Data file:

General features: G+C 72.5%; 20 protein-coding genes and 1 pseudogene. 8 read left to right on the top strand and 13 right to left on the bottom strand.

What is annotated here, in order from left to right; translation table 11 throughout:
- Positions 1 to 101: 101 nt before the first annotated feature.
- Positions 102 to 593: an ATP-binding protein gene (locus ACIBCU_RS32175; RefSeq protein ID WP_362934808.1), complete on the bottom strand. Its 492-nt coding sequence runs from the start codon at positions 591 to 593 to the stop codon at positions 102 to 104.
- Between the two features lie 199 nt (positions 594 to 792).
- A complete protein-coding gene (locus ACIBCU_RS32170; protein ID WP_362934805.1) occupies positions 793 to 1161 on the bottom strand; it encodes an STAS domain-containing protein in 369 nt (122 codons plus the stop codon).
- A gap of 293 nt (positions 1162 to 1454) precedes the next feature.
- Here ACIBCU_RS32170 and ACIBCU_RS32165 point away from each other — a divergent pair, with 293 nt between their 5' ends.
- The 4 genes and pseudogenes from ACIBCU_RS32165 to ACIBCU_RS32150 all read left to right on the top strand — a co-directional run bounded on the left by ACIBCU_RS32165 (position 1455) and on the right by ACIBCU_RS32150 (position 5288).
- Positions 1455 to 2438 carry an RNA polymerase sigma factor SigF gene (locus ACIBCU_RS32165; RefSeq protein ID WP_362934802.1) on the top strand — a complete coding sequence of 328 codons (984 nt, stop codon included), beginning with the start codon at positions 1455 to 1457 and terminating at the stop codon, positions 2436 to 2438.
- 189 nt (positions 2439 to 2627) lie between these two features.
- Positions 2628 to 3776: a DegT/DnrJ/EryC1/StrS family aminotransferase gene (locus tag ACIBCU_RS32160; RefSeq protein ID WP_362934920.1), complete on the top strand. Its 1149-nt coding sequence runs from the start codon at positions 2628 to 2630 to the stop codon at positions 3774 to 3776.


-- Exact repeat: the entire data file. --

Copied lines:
General features: G+C 72.5%; 20 protein-coding genes and 1 pseudogene. 8 read left to right on the top strand and 13 right to left on the bottom strand.

What is annotated here, in order from left to right; translation table 11 throughout:
- Positions 1 to 101: 101 nt before the first annotated feature.
- Positions 102 to 593: an ATP-binding protein gene (locus ACIBCU_RS32175; RefSeq protein ID WP_362934808.1), complete on the bottom strand. Its 492-nt coding sequence runs from the start codon at positions 591 to 593 to the stop codon at positions 102 to 104.
- Between the two features lie 199 nt (positions 594 to 792).
- A complete protein-coding gene (locus ACIBCU_RS32170; protein ID WP_362934805.1) occupies positions 793 to 1161 on the bottom strand; it encodes an STAS domain-containing protein in 369 nt (122 codons plus the stop codon).
- A gap of 293 nt (positions 1162 to 1454) precedes the next feature.
- Here ACIBCU_RS32170 and ACIBCU_RS32165 point away from each other — a divergent pair, with 293 nt between their 5' ends.
- The 4 genes and pseudogenes from ACIBCU_RS32165 to ACIBCU_RS32150 all read left to right on the top strand — a co-directional run bounded on the left by ACIBCU_RS32165 (position 1455) and on the right by ACIBCU_RS32150 (position 5288).
- Positions 1455 to 2438 carry an RNA polymerase sigma factor SigF gene (locus ACIBCU_RS32165; RefSeq protein ID WP_362934802.1) on the top strand — a complete coding sequence of 328 codons (984 nt, stop codon included), beginning with the start codon at positions 1455 to 1457 and terminating at the stop codon, positions 2436 to 2438.
- 189 nt (positions 2439 to 2627) lie between these two features.
- Positions 2628 to 3776: a DegT/DnrJ/EryC1/StrS family aminotransferase gene (locus tag ACIBCU_RS32160; RefSeq protein ID WP_362934920.1), complete on the top strand. Its 1149-nt coding sequence runs from the start codon at positions 2628 to 2630 to the stop codon at positions 3774 to 3776.